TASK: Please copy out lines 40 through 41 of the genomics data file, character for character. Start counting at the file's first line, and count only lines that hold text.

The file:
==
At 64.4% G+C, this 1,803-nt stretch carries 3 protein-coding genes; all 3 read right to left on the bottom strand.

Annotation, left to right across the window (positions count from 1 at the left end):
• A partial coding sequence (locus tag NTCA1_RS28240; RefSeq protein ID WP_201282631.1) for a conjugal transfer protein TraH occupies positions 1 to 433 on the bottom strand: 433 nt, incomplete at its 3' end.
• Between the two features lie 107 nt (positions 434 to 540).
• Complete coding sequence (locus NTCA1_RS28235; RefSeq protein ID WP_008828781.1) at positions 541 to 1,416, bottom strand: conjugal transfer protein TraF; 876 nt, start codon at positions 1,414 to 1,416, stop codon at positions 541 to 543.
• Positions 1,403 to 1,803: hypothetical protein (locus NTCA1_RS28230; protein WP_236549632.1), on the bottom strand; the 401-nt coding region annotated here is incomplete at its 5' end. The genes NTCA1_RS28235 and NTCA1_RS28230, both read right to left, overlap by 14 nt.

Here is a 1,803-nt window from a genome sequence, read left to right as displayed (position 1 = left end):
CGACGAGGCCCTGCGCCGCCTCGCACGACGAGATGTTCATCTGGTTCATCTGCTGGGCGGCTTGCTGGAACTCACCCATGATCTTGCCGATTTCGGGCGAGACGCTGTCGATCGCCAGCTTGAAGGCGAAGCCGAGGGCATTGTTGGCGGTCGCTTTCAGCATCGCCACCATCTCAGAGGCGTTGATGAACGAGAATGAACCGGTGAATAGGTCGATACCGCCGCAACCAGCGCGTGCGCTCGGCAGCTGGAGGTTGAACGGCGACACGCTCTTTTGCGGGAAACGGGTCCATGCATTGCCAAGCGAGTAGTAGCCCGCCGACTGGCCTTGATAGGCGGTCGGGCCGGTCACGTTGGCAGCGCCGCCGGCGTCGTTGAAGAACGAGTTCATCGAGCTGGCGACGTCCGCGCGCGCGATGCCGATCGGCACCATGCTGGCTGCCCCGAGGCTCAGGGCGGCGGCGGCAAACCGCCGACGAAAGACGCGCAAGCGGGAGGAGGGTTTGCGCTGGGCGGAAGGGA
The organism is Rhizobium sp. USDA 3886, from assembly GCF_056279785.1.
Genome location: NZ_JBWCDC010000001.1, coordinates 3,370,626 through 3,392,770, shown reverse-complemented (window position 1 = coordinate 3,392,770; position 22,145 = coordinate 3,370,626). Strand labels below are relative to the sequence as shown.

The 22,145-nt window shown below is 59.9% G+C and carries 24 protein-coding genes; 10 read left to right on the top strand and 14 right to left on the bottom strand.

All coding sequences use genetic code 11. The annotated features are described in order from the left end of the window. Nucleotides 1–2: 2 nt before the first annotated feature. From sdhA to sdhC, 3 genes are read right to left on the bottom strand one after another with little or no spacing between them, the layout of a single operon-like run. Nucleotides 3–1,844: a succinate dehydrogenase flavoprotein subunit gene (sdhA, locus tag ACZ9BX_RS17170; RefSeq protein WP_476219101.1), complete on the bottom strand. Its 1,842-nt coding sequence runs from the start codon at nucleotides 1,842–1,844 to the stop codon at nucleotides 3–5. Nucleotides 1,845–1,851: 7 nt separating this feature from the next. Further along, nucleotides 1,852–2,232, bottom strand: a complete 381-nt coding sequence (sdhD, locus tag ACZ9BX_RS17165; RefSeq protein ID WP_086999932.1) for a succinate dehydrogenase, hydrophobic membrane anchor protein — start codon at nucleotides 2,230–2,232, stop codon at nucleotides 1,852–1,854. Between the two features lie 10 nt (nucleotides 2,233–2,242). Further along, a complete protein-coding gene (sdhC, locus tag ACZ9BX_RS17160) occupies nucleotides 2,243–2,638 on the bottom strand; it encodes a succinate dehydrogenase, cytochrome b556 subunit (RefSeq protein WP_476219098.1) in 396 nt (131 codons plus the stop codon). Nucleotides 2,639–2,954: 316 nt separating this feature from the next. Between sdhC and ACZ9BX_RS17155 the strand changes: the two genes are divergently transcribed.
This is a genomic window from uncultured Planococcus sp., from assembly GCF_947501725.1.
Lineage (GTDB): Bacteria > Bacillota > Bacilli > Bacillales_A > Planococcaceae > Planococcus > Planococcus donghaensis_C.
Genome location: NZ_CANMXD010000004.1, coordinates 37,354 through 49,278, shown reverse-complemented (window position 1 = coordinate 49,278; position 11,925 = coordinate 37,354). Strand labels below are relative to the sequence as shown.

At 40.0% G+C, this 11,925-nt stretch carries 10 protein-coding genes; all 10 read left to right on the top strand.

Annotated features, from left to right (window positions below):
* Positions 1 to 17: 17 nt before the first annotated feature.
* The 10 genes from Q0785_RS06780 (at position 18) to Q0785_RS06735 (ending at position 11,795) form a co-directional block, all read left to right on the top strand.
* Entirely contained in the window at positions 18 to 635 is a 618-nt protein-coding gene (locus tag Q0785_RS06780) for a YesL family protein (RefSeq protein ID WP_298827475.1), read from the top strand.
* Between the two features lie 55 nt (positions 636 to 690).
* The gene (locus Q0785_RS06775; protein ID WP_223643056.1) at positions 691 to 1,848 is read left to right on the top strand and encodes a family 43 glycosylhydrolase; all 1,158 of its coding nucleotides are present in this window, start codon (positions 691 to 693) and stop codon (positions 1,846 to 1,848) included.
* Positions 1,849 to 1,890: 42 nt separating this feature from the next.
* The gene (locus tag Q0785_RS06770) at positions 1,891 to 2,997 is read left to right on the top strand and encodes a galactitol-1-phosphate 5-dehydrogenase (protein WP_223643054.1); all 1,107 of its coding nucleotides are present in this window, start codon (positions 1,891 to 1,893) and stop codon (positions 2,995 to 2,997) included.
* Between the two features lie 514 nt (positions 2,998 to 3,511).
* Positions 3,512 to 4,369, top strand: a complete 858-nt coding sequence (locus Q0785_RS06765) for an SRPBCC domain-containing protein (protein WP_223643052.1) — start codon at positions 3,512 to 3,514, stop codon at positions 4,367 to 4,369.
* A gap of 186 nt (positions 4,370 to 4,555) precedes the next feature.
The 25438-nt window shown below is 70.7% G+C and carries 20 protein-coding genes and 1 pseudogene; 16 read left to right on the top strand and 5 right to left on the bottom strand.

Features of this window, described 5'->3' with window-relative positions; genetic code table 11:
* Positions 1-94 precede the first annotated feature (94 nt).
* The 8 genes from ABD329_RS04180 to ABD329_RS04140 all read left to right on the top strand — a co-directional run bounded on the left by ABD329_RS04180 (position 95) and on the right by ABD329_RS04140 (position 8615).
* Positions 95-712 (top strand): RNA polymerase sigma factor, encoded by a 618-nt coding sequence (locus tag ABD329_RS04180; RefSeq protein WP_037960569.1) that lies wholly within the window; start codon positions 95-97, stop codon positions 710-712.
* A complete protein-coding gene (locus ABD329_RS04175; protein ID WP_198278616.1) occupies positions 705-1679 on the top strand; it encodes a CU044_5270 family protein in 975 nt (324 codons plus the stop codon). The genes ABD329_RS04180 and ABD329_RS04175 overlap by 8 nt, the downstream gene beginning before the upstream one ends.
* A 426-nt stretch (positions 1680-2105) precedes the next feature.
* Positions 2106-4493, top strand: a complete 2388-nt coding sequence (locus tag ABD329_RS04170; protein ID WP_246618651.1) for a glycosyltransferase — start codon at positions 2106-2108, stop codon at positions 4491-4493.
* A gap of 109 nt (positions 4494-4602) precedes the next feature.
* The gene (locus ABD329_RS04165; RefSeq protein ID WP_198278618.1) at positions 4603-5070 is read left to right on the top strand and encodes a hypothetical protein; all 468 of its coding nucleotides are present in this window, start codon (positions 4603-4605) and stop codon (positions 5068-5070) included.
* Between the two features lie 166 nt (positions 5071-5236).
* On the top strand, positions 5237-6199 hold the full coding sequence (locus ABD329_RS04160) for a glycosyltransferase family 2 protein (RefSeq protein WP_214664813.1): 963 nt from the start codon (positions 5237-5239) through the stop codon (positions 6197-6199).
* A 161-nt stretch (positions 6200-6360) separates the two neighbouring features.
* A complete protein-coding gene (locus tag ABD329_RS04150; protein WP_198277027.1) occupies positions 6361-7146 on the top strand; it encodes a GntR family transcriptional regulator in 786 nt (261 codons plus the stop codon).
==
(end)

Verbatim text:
* A 161-nt stretch (positions 6200-6360) separates the two neighbouring features.
* A complete protein-coding gene (locus tag ABD329_RS04150; protein WP_198277027.1) occupies positions 6361-7146 on the top strand; it encodes a GntR family transcriptional regulator in 786 nt (261 codons plus the stop codon).